Saturday, April 20, 2024

A Coronet I'll Weave

"Oh, Deck Me Not with Gems"
A Song
by Caroline E. R. Parker

"Oh, deck me not with gems," she said,
 "Oh, deck me not with gems;
 I care not, for the princely light
 Of jewelled diadems,
 But give me flowers, the fresh, the fair,
 Oh, give me fairy flowers
 To deck my robe, to deck my hair,
 From my own garden bowers."

 "I know where gleam bright gems," she said,
"Bright gems in emerald set,
 Fair rose-buds glistening in the dew,
 And blue-eyed violet.
The jasmine stars, like orient pearls,
 I'll twine amid my hair,
 And lilies of the valley sweet
 Upon my bosom wear." 

 "Nay, let me go," the fair girl said,
 "Nay, let me go and wreathe
 A chaplet of my garden flowers,
 A coronet I'll weave.
 You'll say 'tis fairer far than gems,
 You'll say it is more fair,
 My coronet of garden flowers,
 Than gems of beauty rare." 

 "I care not for bright gems," she said,
 "I care not for bright gems,
 I care not for the jewelled light
 Of princely. diadems.
 My heart is with its early home,
 And its dear garden bowers;
 Oh, deck me not with gems,” she said,
"But give me sweet home-flowers."

Friday, April 19, 2024

Holy High Elf

 Today is the feast of St. Aelfheah of Canterbury, more commonly known in English as St. Alphege or Alfege. He was born in the tenth century somewhere around Bath and became first a monk and then an anchorite, and in 984 was appointed Bishop of Winchester. He was a competent bishop, doing a fair amount to build up and maintain the local churches, but his claim to fame began to develop when a Viking raid in 994 went in an unexpected direction. Viking raids could be very, very nasty, but Vikings were also sometimes willing to listen to better offers, if you had any. The locals offered to negotiate so that the Vikings could go away wealthy without the hard work of seizing the wealth themselves, and it just so happens that one of the Viking leaders was a man named Olaf Tryggvason. Tryggvason's beloved wife had recently died, which is why he was out raiding in an attempt to get away from home and its memories, and he had some unusual experiences that led him to think that Christianity might actually be true. We don't know the exact timeline here. It's possible that Tryggvason was already baptized and was mostly just winding up his raiding voyage, or it might be that he was still considering it and saw this as a good opportunity to take the final leap. There's fairly good reason to think that St. Alphege was the bishop who gave him confirmation. In any case, Tryggvason received danegeld, was either baptized and confirmed or at least confirmed, and promised never to raid England again. Tryggvason, of course, would go home and begin the Christianization of Norway.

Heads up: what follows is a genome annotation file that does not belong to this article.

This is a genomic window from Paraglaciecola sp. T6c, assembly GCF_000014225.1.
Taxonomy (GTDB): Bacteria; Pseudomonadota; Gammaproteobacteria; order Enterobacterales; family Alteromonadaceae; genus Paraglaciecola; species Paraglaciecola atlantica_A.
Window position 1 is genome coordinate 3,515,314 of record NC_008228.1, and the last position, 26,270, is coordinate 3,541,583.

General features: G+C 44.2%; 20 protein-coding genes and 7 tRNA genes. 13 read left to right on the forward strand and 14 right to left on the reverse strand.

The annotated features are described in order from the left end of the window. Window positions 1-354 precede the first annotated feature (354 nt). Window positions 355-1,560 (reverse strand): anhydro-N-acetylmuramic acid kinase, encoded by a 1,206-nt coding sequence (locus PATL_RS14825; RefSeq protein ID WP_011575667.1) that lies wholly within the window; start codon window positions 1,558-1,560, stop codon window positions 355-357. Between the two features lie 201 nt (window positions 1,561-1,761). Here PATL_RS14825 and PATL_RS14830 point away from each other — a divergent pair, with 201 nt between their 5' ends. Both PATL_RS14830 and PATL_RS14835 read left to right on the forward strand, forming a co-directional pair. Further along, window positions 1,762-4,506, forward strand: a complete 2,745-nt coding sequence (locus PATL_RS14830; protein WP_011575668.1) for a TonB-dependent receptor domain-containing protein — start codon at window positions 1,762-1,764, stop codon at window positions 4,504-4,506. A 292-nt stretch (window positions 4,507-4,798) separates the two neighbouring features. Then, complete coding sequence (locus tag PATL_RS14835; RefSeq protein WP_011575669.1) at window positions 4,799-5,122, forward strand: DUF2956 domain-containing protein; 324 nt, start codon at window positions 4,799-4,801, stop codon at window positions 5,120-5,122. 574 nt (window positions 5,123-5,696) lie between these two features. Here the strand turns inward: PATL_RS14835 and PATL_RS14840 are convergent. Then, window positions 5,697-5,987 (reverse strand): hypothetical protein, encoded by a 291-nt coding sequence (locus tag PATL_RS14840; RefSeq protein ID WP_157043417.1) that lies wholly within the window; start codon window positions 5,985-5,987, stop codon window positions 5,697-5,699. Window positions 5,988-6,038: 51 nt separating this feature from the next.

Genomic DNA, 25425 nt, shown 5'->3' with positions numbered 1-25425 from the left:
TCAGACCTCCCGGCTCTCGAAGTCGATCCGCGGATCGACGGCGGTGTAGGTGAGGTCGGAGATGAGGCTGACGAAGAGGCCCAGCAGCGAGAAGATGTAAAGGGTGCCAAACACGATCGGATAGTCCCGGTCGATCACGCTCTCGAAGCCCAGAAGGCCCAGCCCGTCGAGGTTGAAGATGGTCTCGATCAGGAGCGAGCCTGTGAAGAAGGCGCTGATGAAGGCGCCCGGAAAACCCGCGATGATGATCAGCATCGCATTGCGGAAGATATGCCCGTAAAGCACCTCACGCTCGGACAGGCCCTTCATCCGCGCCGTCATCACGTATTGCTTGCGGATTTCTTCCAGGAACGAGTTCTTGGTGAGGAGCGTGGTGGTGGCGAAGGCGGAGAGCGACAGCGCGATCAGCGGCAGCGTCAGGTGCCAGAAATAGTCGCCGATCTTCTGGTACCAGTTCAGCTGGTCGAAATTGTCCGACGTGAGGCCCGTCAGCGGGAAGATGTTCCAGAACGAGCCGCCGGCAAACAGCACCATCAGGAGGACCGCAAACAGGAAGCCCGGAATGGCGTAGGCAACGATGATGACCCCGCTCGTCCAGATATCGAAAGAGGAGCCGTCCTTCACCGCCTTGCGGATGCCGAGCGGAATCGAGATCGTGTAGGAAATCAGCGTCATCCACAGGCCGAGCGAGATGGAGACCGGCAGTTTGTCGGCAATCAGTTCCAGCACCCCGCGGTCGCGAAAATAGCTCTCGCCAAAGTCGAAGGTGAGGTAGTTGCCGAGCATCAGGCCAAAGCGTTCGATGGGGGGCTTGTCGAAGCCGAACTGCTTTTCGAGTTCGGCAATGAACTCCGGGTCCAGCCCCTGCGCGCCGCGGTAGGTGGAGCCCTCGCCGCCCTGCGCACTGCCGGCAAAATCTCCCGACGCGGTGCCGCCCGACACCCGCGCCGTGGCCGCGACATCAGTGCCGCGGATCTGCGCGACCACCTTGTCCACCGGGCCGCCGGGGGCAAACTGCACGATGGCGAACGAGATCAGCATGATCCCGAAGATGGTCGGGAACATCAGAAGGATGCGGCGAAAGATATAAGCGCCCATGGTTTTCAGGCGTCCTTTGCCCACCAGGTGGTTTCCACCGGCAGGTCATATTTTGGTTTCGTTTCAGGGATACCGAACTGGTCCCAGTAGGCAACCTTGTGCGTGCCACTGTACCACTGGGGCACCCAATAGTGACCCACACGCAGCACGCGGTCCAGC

In 1006, St. Alphege became Archbishop of Canterbury, succeeding St. Aelfric. In 1011, a raiding party of Danes sacked Canterbury. He and several others were taken hostage, the Danes hoping to squeeze a ransom out of him. So he stayed a prisoner for seven months. As he refused to allow anyone to pay a ransom for him, however, the Danes saw no particular reason to keep him around. So one day, when they were drunk, they played the game of throwing rocks and bones at him and then finished him off by smashing his head in with the butt of an axe. Stories diverge on whether the axe-blow was part of the sport or a mercy-killing when he was already at the ragged edge. According to some stories, Thorkell the Tall, who was the leader of the Vikings, tried to protect Alphege, but it's hard to control a bunch of bored drunk Vikings; this may have contributed to Thorkell eventually joining the fleet of Aethelred the Unready, defending England from Viking invasion.

Aelfheah literally means 'High Elf', 'high' indicating either status (noble) or height (tall). 'Elf', of course, is a word used in Anglo-Saxon for spiritual beings, so we could perhaps also translate it as 'Noble Spirit'.